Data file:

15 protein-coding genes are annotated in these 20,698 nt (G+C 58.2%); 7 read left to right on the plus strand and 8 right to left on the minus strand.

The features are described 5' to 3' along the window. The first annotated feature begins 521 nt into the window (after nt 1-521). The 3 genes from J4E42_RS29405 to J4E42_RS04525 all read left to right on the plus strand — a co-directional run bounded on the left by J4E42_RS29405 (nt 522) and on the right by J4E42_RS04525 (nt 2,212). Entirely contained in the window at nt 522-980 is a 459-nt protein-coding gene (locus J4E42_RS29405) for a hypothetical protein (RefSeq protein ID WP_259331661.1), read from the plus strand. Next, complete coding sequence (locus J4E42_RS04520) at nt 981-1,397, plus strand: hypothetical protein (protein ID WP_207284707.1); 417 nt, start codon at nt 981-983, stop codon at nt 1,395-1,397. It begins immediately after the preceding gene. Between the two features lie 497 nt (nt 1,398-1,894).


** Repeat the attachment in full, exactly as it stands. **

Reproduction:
15 protein-coding genes are annotated in these 20,698 nt (G+C 58.2%); 7 read left to right on the plus strand and 8 right to left on the minus strand.

The features are described 5' to 3' along the window. The first annotated feature begins 521 nt into the window (after nt 1-521). The 3 genes from J4E42_RS29405 to J4E42_RS04525 all read left to right on the plus strand — a co-directional run bounded on the left by J4E42_RS29405 (nt 522) and on the right by J4E42_RS04525 (nt 2,212). Entirely contained in the window at nt 522-980 is a 459-nt protein-coding gene (locus J4E42_RS29405) for a hypothetical protein (RefSeq protein ID WP_259331661.1), read from the plus strand. Next, complete coding sequence (locus J4E42_RS04520) at nt 981-1,397, plus strand: hypothetical protein (protein ID WP_207284707.1); 417 nt, start codon at nt 981-983, stop codon at nt 1,395-1,397. It begins immediately after the preceding gene. Between the two features lie 497 nt (nt 1,398-1,894).